Commission Issues Letter in Response to SCIs Motion for Extension of Divestiture Time Period

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Issuance of letter regarding motion divestiture time period extension –– The Commission has approved issuance of a letter responding to a motion by Service Corporation International (SCI) in which SCI sought to extend the time allowed to divest several assets obtained through its 2006 acquisition of Alderwoods. On July 3, 2007, SCI filed its final petition for approval to divest the last of the up to 48 funeral homes and 15 cemeteries it was required to sell under the FTC order in this matter by May 29, 2007. SCI had filed the motion for extension of time to complete the required divestitures on May 29, 2007, when it was clear it would not meet the divestiture deadline.

The Commission has now voted to approve a letter to SCI stating that while SCI “has not met its burden under our Rules and applicable legal standards to support the grant of its Motion,” the FTC has determined it will take no action on the motion, instead of denying or approving it. The letter also states that, with several reservations, the FTC will not seek relief for SCI’s late divestitures.

The agency points out in the letter that, “The discussion herein may nonetheless serve to clarify and underscore the Commission’s standards and expectations regarding timely compliance with divestiture requirements, and what is required to make a showing of good cause to justify extending a divestiture deadline under the Commission’s Rules.” Accordingly, the letter presents the details of SCI’s divestitures as required by the FTC’s order, states that SCI has the “burden of demonstrating good cause, and that “granting an extension of time rests in the discretion of the Commission.”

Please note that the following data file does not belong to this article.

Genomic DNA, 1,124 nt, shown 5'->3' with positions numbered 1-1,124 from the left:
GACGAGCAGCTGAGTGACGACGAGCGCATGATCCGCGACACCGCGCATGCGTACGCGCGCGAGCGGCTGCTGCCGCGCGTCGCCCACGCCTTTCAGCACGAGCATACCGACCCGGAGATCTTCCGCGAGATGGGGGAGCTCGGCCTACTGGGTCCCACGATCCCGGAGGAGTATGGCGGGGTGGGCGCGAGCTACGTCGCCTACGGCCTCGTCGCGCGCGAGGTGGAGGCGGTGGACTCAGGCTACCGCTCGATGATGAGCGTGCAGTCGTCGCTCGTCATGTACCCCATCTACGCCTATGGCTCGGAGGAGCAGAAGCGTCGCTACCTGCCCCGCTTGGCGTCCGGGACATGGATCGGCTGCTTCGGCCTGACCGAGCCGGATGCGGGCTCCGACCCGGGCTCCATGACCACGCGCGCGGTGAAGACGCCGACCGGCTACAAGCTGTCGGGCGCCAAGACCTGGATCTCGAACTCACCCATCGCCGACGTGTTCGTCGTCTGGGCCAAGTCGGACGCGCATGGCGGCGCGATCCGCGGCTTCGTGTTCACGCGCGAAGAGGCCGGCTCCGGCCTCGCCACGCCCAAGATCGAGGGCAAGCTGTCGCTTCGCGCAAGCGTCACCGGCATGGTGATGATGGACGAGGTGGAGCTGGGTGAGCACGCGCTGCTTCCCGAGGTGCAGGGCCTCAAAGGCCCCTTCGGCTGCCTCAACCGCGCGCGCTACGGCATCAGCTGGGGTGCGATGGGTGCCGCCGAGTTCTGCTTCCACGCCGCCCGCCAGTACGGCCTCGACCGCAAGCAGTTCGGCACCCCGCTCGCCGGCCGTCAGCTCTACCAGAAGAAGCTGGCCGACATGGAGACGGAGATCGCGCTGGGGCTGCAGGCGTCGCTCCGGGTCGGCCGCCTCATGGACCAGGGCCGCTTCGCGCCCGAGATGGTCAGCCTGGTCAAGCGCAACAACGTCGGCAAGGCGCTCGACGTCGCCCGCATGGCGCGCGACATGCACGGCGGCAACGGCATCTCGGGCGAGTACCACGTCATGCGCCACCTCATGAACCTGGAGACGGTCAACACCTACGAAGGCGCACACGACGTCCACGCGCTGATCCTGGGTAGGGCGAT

It continues by stating that, while SCI contends in its motion that it had worked diligently and aggressively to accomplish the required divestitures, and claims it had not met the divestiture deadline because of the large number of properties the order required it to divest, “The Commission has never found the number of required divestitures alone to constitute sufficient good cause for extending the time to divest.”

While SCI contends that it failed to divest certain assets on time as a result of conduct by third parties that was beyond its control, “these circumstances are neither extraordinary nor unforseen as to create sufficient ‘good cause’” under the Commission’s Rule for extending the time to divest. The Commission also states that SCI has a history of selling assets similar to those required divested in the order in a timely manner, and had indicated that it “was sufficiently familiar with the Commission’s divestiture process to have anticipated and planned for the kinds of situations and delays that arose in this case . . .”

The letter concludes that while SCI “has not demonstrated that its divestiture efforts prior to the divestiture deadline were sufficient to justify the relief requested,” the Commission has determined it will take no action on the petition at this time, “but reserves the right to take such action as further inquiry or future conditions may indicate is warranted.”

A copy of the letter can be found on the FTC’s Web site and as a link to this press release. The vote approving issuance of the letter was 4-0. (FTC File No. 061-0156; Docket No. C-4174; the staff contact is Elizabeth A. Piotrowski, Bureau of Competition, 202-326-2623; see press release dated November 22, 2006.)

Copies of the documents mentioned in this release are available from the FTC’s Web site at http://www.ftc.gov and from the FTC’s Consumer Response Center, Room 130, 600 Pennsylvania Avenue, N.W., Washington, DC 20580. Call toll-free: 1-877-FTC-HELP.

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